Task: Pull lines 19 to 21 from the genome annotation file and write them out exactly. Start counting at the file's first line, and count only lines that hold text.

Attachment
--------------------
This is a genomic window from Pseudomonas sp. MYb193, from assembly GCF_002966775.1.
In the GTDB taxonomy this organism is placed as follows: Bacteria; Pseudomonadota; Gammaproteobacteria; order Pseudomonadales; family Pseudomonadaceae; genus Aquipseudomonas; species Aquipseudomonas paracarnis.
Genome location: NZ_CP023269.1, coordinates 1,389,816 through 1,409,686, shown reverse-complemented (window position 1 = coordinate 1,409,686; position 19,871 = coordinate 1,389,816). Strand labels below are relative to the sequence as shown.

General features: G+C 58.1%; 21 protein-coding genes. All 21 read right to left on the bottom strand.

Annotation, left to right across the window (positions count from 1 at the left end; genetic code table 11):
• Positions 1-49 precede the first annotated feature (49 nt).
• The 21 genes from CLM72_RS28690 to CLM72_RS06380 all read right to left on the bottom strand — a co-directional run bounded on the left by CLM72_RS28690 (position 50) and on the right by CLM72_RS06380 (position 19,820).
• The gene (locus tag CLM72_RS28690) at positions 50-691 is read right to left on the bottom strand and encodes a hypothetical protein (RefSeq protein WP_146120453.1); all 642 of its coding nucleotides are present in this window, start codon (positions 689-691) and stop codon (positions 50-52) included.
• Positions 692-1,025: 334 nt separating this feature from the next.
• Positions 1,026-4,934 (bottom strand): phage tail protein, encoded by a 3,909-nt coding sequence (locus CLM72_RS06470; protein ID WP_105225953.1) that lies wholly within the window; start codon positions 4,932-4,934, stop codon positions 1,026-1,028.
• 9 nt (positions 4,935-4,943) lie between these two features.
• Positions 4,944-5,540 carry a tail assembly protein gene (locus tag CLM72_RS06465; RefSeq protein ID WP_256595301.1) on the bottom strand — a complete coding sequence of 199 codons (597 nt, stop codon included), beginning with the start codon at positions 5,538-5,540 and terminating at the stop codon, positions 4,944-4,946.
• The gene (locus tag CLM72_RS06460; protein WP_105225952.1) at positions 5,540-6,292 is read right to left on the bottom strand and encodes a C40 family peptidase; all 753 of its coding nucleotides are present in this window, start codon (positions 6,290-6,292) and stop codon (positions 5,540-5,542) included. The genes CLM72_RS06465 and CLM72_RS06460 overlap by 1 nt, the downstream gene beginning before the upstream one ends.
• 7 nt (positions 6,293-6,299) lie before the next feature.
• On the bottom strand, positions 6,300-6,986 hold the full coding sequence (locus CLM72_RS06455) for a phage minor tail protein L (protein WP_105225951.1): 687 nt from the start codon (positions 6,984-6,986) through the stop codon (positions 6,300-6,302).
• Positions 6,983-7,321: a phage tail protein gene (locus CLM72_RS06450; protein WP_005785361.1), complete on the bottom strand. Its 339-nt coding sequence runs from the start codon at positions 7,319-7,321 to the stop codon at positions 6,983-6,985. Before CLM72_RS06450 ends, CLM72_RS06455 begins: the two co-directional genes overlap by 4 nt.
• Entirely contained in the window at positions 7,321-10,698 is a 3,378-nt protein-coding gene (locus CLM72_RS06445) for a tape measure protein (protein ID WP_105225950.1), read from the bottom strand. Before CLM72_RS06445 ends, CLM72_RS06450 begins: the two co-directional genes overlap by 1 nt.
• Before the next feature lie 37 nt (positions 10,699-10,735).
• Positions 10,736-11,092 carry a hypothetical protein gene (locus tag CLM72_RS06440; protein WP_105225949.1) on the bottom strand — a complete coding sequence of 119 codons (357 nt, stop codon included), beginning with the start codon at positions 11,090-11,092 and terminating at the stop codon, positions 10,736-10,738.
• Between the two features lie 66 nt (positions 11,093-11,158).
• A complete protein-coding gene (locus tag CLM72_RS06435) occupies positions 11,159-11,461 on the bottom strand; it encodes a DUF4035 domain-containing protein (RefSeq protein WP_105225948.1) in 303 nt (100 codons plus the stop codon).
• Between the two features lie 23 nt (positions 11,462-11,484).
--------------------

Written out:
• Positions 10,736-11,092 carry a hypothetical protein gene (locus tag CLM72_RS06440; protein WP_105225949.1) on the bottom strand — a complete coding sequence of 119 codons (357 nt, stop codon included), beginning with the start codon at positions 11,090-11,092 and terminating at the stop codon, positions 10,736-10,738.
• Between the two features lie 66 nt (positions 11,093-11,158).
• A complete protein-coding gene (locus tag CLM72_RS06435) occupies positions 11,159-11,461 on the bottom strand; it encodes a DUF4035 domain-containing protein (RefSeq protein WP_105225948.1) in 303 nt (100 codons plus the stop codon).